The Morning Report
Get the news and information you need to take on the day.
The 74-year-old widow wasn’t born yesterday, and she didn’t just fall off the turnip truck either (whatever the heck that means). When a lady came to her door in City Heights and offered to repair her fence, paint her house and bring in new landscaping, all for free, the woman figured the obvious: It was a scam.
Nobody does this sort of thing for free, right? Especially in a low-income part of town that’s vulnerable to con artists.
But there was no scam. The lady at the door represented an organization that’s fighting to stop the blight in City Heights. As we report, volunteers “scour the neighborhood, identify code violations and ask homeowners to fix them, sometimes providing money and workers to help.”
Our story reveals how the community effort works, where it gets its funding and why it’s turning things around.
In other news:
- Our latest San Diego Explained with NBC 7/39 breaks down desalination, showing why it has so much promise in arid San Diego but still has a few hurdles to cross before it becomes a major part of our water supply.
- A major ratings agency “issued a report that fired a shot across the bow of municipal governments talking about bankruptcy. The message? Stop.” Maybe that’s why the mayor’s been on the anti-bankruptcy offensive.
- The San Diego school district has raised the idea of cutting teacher salaries by 8 percent, and guess what: teachers hate the idea. They’re especially miffed because they make less, on average, than teachers in some other districts. (The average salary was $64,318 last year.)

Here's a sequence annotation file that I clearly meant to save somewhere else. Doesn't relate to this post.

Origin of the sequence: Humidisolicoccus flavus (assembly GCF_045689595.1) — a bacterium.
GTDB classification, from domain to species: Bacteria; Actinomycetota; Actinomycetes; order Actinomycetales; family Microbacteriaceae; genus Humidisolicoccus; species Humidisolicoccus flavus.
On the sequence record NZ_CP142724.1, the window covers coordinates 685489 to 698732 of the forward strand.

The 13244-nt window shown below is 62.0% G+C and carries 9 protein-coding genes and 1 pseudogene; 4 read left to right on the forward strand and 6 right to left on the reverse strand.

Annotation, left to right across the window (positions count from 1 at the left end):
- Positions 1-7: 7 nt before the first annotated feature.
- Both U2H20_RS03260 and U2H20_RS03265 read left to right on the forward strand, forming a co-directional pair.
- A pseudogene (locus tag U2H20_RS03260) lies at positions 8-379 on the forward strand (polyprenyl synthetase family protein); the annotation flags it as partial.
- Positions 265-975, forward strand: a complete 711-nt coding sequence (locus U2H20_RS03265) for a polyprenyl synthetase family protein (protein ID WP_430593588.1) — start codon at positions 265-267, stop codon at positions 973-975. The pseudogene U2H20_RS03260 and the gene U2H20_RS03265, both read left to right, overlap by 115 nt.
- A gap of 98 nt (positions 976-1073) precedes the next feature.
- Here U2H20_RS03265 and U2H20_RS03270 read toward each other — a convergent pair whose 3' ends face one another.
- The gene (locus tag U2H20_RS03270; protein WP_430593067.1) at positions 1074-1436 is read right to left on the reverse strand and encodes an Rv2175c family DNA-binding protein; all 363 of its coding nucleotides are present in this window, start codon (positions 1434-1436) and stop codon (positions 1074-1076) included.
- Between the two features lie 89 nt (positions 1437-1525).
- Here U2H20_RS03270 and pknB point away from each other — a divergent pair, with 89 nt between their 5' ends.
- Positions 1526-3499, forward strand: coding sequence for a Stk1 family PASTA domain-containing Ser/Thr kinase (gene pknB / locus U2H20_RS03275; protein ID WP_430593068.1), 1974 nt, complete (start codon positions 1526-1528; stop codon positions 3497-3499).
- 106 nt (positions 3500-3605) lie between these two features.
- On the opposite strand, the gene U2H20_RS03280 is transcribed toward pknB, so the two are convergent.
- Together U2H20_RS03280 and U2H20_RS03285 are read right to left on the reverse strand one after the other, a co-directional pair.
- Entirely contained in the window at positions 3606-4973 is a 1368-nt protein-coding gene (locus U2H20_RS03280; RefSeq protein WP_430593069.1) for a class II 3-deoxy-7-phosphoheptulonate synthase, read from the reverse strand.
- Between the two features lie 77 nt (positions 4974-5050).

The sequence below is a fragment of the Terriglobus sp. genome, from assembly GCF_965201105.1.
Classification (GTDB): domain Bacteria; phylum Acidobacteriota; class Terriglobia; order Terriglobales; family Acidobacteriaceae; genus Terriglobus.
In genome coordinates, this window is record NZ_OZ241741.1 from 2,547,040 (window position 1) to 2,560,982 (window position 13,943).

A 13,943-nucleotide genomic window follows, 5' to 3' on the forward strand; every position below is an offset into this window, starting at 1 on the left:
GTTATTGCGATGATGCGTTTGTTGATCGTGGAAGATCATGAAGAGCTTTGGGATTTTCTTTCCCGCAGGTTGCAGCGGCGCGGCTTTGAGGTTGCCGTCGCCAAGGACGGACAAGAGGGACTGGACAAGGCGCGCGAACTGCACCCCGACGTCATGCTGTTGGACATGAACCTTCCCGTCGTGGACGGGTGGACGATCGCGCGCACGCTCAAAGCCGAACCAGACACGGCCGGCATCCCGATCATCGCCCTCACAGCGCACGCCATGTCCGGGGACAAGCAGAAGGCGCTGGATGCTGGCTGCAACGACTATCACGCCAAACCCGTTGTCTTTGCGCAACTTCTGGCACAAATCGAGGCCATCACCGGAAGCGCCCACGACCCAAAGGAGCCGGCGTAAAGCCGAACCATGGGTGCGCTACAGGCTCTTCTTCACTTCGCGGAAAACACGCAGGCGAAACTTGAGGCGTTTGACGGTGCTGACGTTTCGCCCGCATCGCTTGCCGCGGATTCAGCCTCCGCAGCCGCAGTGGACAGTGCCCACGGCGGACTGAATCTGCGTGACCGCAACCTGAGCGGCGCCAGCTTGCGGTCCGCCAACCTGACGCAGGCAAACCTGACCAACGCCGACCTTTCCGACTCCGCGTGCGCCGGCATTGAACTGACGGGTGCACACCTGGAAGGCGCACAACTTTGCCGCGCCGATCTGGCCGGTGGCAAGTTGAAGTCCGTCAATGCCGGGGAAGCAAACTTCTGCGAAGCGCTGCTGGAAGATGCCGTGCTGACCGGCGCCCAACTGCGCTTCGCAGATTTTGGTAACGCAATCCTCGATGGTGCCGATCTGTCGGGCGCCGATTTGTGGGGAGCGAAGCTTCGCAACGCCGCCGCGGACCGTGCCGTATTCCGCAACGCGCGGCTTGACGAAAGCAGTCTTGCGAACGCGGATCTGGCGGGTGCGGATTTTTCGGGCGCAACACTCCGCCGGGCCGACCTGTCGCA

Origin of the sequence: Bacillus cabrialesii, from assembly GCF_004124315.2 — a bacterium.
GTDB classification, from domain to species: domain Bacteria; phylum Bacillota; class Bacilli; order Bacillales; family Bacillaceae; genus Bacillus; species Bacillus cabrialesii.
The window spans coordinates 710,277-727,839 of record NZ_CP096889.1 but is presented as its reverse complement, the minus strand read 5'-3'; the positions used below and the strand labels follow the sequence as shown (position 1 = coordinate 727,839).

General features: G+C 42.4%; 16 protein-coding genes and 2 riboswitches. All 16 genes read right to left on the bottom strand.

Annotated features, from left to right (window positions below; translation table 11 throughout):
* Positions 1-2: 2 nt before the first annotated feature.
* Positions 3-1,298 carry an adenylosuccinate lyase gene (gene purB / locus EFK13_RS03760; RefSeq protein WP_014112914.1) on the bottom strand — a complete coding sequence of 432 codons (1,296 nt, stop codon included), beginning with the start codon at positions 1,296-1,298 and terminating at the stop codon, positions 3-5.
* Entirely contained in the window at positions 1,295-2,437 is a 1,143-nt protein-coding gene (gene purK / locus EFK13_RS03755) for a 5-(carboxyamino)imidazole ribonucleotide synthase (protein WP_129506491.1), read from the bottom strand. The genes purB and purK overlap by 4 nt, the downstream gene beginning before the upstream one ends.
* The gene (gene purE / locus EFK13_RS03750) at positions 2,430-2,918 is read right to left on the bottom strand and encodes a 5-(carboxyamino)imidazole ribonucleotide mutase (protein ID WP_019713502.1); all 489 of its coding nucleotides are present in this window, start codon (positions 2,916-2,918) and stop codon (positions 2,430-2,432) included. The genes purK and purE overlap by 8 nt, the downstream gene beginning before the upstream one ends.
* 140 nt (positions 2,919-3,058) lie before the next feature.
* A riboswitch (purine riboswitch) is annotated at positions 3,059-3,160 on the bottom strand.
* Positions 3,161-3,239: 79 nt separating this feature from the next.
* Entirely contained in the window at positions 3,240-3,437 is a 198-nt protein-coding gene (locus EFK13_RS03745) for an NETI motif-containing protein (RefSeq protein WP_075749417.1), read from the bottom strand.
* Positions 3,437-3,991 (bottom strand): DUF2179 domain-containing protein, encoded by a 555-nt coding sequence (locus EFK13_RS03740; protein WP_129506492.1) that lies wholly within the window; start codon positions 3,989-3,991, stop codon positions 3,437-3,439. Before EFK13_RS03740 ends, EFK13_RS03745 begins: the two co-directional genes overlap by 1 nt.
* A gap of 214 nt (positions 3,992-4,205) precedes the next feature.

But as we report, there’s more to the story: San Diego schools are better staffed with teachers than some of those elsewhere.
Also in education: A school official who was jilted by the high school district in the South Bay “may vie for a spot on its board — a move that could put her in charge of the superintendent who demoted her.” And we’ve got details about fundraising for San Diego school board candidates.
- She was maybe in, then out, then she was sort of back in, and now she’s definitely out. We’re talking about San Diego school board member Shelia Jackson, who says she’s not running for county supervisor after all.
- Numbers run when they see our real-estate columnist coming because they know they’re going to be crunched big time. In today’s column, Rich Toscano checks housing statistics and finds that local monthly mortgage payments are about as low as they’ve ever been.
- We’ve got a lot more on our site today: a new editorial cartoon that questions the county’s spending priorities in the wake of our Out of Reach investigation (yes, it did support a holiday dog festival), a patriotic Photo of the Day (Hello, sailor!) and a Fact Check blog post examining a claim about rising cyber crime.
- The state controller says the county made $539,000 in payments to In-Home Supportive Services clients or employees who happen to be deceased in 2008. (KPBS)
- Carlsbad self-help guru James A. Ray was arrested and jailed yesterday in connection with those sweat-lodge deaths in Arizona. He’s facing manslaughter charges. (NYT)
- In the U-T: Councilwoman Donna Frye rapped Port Commissioner Steve Cushman on his use of the word “negos” to “describe environmentalists and civic activists who object to several port projects.” It turns out there is such a slang word (who knew?), but it still reminds people of another term. … Two incumbents running for county supervisor are way ahead in the fundraising race.
Finally, we’d like to thank all of you who attended our fifth anniversary party last night and everyone else who’s helped us thrive for half a decade. All of us on the voiceofsandiego.org team are thankful for your generosity and proud to be worthy of your support.
And I’d like to personally thank those of you who mentioned how much you like waking up with me five days a week. I appreciate it. Just please stop hogging the blankets, would ya? It’s cold in here!